If all those *flipping* Windows messages look the same to you, and you’ve just hit “Yes” on the dialog saying “Are you sure you want to permanently delete this file?”, don’t despair! Even if, to all outside appearances, the file is completely gone, recovering deleted files usually takes just a few simple steps.
Check that the file isn’t:
- In the Recycle Bin;
- Somewhere in your email Sent box – have you emailed it to anybody?
- Somewhere online – have you uploaded it somewhere?
If the file was created with a compliant program, and deleted using Windows Explorer, it will be in the Recycle Bin. However, if you deleted the file at the command prompt, from a folder compressed within Winzip/Winrar etc, or deleted it from removable media like a USB memory stick, it bypasses the Recycle folder completely. Your method for how to recover deleted files will be the same no matter how you lose the file, though.
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If you need to recover a deleted file, best practice is to do it quickly. Don’t leave it until after a week of heavy computer use; the only reason that files are still accessible after deletion is that the information is still there, even though the space is marked as “free” by Windows. If Windows overwrites the information (which is likely if you are a heavy computer user or have little free space on your hard disk), your chances of recovery decrease considerably.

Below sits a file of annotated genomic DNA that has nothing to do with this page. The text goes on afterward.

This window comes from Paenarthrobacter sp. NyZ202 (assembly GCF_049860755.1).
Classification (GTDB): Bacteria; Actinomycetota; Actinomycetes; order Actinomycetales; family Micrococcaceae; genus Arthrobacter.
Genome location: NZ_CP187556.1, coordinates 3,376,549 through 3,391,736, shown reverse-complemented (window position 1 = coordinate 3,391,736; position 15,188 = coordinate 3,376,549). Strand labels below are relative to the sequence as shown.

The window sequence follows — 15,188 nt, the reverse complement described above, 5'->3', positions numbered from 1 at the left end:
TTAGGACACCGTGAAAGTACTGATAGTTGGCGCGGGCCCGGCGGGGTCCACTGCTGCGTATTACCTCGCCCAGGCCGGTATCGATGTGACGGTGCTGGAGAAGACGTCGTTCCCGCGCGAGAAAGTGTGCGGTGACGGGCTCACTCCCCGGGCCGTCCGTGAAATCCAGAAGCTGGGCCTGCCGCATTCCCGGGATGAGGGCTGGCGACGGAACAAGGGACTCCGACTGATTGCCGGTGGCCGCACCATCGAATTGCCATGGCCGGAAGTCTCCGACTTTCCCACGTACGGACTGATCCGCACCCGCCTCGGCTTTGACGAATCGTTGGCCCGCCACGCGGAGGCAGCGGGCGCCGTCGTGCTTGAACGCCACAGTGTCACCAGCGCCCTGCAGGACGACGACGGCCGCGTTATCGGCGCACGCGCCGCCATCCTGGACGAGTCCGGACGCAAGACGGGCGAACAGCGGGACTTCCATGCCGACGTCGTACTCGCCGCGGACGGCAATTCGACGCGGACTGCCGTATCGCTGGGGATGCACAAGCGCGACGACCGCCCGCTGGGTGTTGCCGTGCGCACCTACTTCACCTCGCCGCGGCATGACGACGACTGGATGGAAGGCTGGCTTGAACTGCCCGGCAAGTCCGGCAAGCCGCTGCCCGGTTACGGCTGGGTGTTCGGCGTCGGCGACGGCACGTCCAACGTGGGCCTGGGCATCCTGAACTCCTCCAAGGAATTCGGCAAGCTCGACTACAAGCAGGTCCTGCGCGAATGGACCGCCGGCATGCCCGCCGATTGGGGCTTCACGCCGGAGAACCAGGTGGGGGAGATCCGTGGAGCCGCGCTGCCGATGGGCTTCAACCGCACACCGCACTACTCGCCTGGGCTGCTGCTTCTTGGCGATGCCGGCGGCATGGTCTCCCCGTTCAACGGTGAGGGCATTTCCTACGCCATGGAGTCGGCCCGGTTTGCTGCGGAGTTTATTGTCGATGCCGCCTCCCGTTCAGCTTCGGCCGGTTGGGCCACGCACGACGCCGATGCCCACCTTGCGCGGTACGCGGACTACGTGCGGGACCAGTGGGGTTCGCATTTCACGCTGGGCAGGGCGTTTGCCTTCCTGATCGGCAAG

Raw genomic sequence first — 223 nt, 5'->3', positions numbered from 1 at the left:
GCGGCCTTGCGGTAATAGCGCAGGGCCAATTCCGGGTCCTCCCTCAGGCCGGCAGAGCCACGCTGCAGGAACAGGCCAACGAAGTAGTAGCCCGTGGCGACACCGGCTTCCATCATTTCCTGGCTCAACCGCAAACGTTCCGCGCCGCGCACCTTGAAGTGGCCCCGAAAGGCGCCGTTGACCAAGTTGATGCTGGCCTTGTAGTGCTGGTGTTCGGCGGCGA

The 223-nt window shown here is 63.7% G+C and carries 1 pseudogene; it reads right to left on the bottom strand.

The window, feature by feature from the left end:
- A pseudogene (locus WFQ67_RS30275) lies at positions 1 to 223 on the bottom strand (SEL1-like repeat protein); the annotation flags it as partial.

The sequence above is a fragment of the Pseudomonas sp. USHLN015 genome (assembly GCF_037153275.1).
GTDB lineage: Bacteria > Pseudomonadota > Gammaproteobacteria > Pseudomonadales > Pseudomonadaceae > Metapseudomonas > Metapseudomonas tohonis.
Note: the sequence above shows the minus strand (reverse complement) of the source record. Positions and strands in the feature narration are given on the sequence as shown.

Remember that installing the recovery software on the drive where your lost information was stored also creates the possibility of overwriting it – install your software to a separate disk or use a portable version, if possible.
Undelete or file recovery software. Windows doesn’t have any built-in utilities for recovering deleted files – Microsoft seems to think that the Recycle Bin is the only second chance you’ll ever need. Fortunately, there are a lot of third-party applications, such as Auslogics File Recovery, that can do the job.
Look for a program that:
- Has an easy-to-use intuitive interface showing you how to recover deleted files.
- Has support for any types of drives and devices (all types of hard drives, floppy disks, digital camera memory sticks, flash memory cards and other USB devices).
- Has flexible search options to reduce recovery time.
- Includes the ability to preview photos while browsing through the list of detected lost files. This option will help you to recover exactly what you need.
- Is able to restore files from a lost partition.
The software itself will walk you through the process of getting your deleted files back – you can be typing away again in as little as fifteen minutes.
Preventing the problem!
Once we’ve had this sort of scare, most of us tend to un-fuzz our brains a little more before pressing buttons on Windows messages! Apart from a bit of increased attention, here are a couple of steps you can take to help you stop having to recover deleted files in the future:
- Create a system image once a week when your computer is running well to ensure you have files backed up elsewhere.
- Consider using the cloud for work – Google Docs has an autosave function that works every few seconds!
- If your edition of Windows includes the Back Up File Wizard, use it nightly.
- Use a third party backup program if you don’t like the Windows version.
- Save important files onto a CD/DVD, a flash drive, or a removable hard drive.
How can I prevent file loss in the future?
Perform regular PC maintenance to ensure your drives are in perfect working order and to prevent crashes.
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